Many Jews, especially those from New York, become nervous around the word "retreat," which we all grew up thinking was reserved for the use of non-Jews. Aside from the fact that New Yorkers generally prefer to charge rather than retreat, the word conjures up images of nuns holding rosary beads while tiptoeing through green fields, or blonde people who play field hockey and don't own any black clothing reciting Bible verses while eating white bread with mayo. At least that's what I used to think. I was certain, until a few years ago, that participating in anything so titled would be a shonda.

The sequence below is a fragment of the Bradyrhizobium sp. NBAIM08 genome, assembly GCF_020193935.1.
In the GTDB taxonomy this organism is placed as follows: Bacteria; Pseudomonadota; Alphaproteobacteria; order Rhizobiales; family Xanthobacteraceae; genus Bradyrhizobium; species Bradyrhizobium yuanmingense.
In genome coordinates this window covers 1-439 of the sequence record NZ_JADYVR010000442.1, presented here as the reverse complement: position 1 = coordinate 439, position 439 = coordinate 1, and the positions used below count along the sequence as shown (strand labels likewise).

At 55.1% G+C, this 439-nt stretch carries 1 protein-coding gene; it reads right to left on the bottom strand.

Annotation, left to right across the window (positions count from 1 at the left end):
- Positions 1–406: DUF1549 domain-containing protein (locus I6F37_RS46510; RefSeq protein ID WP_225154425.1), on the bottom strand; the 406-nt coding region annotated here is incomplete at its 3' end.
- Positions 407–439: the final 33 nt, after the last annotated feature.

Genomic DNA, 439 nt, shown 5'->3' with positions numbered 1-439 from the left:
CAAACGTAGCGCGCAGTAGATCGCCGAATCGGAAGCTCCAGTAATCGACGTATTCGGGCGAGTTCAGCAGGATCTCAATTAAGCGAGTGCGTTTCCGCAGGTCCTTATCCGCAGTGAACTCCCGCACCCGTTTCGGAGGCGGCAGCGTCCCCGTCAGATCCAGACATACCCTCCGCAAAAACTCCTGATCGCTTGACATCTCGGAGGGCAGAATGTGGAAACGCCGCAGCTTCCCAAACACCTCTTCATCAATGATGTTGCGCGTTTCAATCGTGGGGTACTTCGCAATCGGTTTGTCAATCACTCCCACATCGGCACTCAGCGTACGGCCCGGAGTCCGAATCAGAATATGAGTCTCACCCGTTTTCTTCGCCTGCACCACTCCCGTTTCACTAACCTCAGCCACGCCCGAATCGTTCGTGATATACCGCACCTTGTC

We go on "Shabbatons" instead, big Shabbats, weekends of study, prayer and reflection where the world doesn't intrude and we can truly rest. In other words, retreats. Most kids who grew up steeped in Jewish culture, unlike myself, have wonderful memories of Shabbatons around the campfire in bucolic settings. My synagogue chooses not to play any semantic games, and calls the experiences exactly what they are. We have community retreats, singles retreats, and teen and mediation retreats, all terrific. When I first joined, however, the idea of going on a retreat seemed strange and subversive. I half expected all my friends to start wandering around the lake while praying to themselves.